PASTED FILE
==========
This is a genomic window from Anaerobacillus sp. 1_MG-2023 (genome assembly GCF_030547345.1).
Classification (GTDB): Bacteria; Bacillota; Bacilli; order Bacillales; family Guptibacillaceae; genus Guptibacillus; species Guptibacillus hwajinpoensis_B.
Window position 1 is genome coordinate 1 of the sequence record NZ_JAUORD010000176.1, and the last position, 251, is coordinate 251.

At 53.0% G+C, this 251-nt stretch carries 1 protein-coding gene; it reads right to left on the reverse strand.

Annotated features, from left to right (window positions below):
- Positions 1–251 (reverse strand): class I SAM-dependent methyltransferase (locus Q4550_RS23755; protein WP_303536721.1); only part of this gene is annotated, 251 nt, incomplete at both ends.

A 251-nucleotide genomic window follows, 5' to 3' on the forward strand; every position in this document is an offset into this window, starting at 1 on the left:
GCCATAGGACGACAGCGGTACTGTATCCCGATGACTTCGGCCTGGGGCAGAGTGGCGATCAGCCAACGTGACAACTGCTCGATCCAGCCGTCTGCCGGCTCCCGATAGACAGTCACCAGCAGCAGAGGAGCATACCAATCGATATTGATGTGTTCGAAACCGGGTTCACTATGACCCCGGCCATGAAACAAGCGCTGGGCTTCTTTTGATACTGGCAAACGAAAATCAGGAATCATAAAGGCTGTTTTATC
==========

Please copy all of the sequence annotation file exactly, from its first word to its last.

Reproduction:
This is a genomic window from Anaerobacillus sp. 1_MG-2023 (genome assembly GCF_030547345.1).
Classification (GTDB): Bacteria; Bacillota; Bacilli; order Bacillales; family Guptibacillaceae; genus Guptibacillus; species Guptibacillus hwajinpoensis_B.
Window position 1 is genome coordinate 1 of the sequence record NZ_JAUORD010000176.1, and the last position, 251, is coordinate 251.

At 53.0% G+C, this 251-nt stretch carries 1 protein-coding gene; it reads right to left on the reverse strand.

Annotated features, from left to right (window positions below):
- Positions 1–251 (reverse strand): class I SAM-dependent methyltransferase (locus Q4550_RS23755; protein WP_303536721.1); only part of this gene is annotated, 251 nt, incomplete at both ends.

A 251-nucleotide genomic window follows, 5' to 3' on the forward strand; every position in this document is an offset into this window, starting at 1 on the left:
GCCATAGGACGACAGCGGTACTGTATCCCGATGACTTCGGCCTGGGGCAGAGTGGCGATCAGCCAACGTGACAACTGCTCGATCCAGCCGTCTGCCGGCTCCCGATAGACAGTCACCAGCAGCAGAGGAGCATACCAATCGATATTGATGTGTTCGAAACCGGGTTCACTATGACCCCGGCCATGAAACAAGCGCTGGGCTTCTTTTGATACTGGCAAACGAAAATCAGGAATCATAAAGGCTGTTTTATC